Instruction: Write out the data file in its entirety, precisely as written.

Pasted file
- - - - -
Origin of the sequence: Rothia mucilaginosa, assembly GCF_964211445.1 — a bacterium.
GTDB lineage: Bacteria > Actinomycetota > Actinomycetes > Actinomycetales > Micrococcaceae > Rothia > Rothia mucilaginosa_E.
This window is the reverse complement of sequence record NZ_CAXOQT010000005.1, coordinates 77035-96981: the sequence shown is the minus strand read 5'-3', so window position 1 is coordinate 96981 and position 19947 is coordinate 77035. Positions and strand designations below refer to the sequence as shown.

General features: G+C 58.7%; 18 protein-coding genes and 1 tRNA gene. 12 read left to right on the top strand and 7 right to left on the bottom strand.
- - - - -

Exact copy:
Origin of the sequence: Rothia mucilaginosa, assembly GCF_964211445.1 — a bacterium.
GTDB lineage: Bacteria > Actinomycetota > Actinomycetes > Actinomycetales > Micrococcaceae > Rothia > Rothia mucilaginosa_E.
This window is the reverse complement of sequence record NZ_CAXOQT010000005.1, coordinates 77035-96981: the sequence shown is the minus strand read 5'-3', so window position 1 is coordinate 96981 and position 19947 is coordinate 77035. Positions and strand designations below refer to the sequence as shown.

General features: G+C 58.7%; 18 protein-coding genes and 1 tRNA gene. 12 read left to right on the top strand and 7 right to left on the bottom strand.